3. Disk tabs – one or the other ideally but why not – may be a faff with racks/guards tho
4. Hose tabs for said disks – not a make or break, but if you’re going for discs may as well do it properly from the start. How much wet-weather riding will you really do?
5. Di2 battery mounts and cable route – not on a winter bike for me.
6. Caliper brake fixings – disc or calipers, I’d choose one and commit
6. Internal cable routing for gears/brakes – Not on a winter bike that I had to maintain.. how much time do you have for spannering?ads-bMember
I am not spending much on it. Just frame and forks for now. Got my old Planet X to rob all the bits off. Old 105 all around, cheap shimano wheels, planet X finishing bits.
The internal routing on the planet x has done me proud over many winters. Not changed the cables once. Hence that.
I do think it daft have disk + calipers- but just going disk means new wheels and brakes. Was just going to replace the wheels when ive ground the rims down and then swap the brakes at the same time. Bite the bullet now?Posted 4 years agomrblobbyMember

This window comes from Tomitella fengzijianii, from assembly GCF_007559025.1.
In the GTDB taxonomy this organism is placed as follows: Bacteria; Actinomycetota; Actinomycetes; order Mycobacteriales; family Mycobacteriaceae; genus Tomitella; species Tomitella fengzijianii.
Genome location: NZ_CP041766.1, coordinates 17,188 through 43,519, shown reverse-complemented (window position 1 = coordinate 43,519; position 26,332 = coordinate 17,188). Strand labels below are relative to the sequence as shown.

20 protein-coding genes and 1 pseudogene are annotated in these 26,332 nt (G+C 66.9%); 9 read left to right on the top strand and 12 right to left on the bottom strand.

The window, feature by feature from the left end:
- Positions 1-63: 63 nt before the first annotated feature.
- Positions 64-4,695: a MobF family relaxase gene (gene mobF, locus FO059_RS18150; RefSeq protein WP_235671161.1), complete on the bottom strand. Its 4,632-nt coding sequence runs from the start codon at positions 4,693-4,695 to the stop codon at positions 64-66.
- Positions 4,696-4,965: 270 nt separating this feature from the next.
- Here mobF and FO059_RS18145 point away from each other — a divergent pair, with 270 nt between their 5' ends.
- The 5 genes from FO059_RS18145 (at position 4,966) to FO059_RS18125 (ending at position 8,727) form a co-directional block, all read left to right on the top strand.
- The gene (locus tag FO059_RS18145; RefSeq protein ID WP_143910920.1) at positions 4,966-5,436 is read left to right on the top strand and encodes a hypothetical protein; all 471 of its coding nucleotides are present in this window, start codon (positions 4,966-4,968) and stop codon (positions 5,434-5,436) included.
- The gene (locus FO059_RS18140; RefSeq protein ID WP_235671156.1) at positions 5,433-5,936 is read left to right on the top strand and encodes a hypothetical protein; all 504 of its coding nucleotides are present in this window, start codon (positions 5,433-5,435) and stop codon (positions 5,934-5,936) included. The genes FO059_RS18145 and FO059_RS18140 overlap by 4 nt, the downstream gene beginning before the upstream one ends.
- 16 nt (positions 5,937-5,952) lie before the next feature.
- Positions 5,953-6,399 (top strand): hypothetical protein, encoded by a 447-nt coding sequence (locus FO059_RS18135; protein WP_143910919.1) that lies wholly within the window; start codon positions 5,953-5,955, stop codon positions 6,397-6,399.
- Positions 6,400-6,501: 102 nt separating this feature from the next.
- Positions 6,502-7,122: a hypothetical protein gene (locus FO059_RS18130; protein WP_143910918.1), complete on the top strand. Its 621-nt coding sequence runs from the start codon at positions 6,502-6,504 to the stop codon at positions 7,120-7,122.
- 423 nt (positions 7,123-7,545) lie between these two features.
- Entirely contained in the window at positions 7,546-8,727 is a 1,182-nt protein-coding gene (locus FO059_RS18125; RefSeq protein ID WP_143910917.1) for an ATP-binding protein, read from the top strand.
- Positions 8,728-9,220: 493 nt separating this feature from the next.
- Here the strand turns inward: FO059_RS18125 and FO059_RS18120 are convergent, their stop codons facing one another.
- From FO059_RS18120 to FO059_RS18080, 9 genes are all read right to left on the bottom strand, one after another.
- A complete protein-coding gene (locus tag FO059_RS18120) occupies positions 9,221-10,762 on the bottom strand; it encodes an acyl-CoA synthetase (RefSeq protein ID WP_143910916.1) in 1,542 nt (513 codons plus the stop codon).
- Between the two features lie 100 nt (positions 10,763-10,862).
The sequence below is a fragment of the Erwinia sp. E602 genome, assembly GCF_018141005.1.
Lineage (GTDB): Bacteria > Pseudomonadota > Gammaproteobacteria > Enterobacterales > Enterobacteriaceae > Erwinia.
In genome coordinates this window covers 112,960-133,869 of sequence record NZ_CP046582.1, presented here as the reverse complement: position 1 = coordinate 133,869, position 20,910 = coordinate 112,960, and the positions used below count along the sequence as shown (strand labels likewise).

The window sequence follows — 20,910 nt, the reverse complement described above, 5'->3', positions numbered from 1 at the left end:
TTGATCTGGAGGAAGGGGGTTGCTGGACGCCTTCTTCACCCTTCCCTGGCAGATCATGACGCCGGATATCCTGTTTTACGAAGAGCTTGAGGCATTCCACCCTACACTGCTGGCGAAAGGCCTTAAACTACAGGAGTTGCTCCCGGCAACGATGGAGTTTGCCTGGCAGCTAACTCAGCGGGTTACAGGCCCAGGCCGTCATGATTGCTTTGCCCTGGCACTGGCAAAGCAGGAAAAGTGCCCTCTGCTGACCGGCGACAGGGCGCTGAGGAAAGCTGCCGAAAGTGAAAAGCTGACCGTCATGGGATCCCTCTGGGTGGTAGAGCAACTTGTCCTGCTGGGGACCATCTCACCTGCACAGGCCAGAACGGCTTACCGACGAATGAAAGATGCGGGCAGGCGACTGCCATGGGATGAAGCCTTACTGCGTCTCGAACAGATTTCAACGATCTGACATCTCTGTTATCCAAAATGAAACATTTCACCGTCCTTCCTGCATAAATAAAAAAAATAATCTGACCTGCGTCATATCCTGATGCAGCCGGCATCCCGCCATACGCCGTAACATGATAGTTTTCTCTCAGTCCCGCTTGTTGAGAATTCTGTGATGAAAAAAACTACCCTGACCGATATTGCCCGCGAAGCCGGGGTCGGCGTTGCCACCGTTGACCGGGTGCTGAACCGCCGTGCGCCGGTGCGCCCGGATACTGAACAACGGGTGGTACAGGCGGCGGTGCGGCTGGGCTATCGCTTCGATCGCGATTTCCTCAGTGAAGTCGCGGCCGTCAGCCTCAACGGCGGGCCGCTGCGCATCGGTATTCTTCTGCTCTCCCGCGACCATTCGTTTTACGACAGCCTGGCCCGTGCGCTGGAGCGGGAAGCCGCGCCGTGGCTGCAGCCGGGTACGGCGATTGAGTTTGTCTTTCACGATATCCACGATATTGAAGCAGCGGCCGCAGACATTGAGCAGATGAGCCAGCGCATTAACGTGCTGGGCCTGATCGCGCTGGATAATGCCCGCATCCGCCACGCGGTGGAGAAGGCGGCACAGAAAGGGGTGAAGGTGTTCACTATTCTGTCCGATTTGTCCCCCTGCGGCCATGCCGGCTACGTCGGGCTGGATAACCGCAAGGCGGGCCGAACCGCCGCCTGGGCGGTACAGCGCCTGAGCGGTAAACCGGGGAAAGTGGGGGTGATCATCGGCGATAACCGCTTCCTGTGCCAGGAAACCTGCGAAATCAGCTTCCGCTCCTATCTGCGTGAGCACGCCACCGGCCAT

Wouldn’t fit Di2 on my winter bike. Find it quite tricky to operate with thick winter gloves. Yet to be sold on discs on the road, would need to give them a try. Swiss stop salmon do a good enough job of winter braking for me. Don’t care about panniers either, winter bike not a commuter. Mounts for proper guards are essential though. Not that fussed about internal cables either, some of the sealed kits work very well and internal can be a faff. Would like to give a hub gear a go though.Posted 4 years agotinribzMember
My Xacd arrived this week. Added a disc mount for when if it ever gets relegated to a winter bike, the Kaffenback serves that purpose now and really appreciate dbs in the wet. Not sure I’d bother with internal routing, panniers & mudguard are a good idea.
I spent more time worrying about the size and angles though.
Posted 4 years agoBezSubscriber
Mudguards are a must for a winter bike.
Rack mounts, might as well have ’em IMO: a rack lets you mount a rack pack which is a versatile option for extra long rides and mini tours; and a rack is also the best mounting for a rear dyno light.
Discs, yeah. I hate the constant coating of brake sludge on my winter bike, especially when I had to fix a puncture on a tight bead in the middle of the night. Ugh. That alone makes discs worth it for me.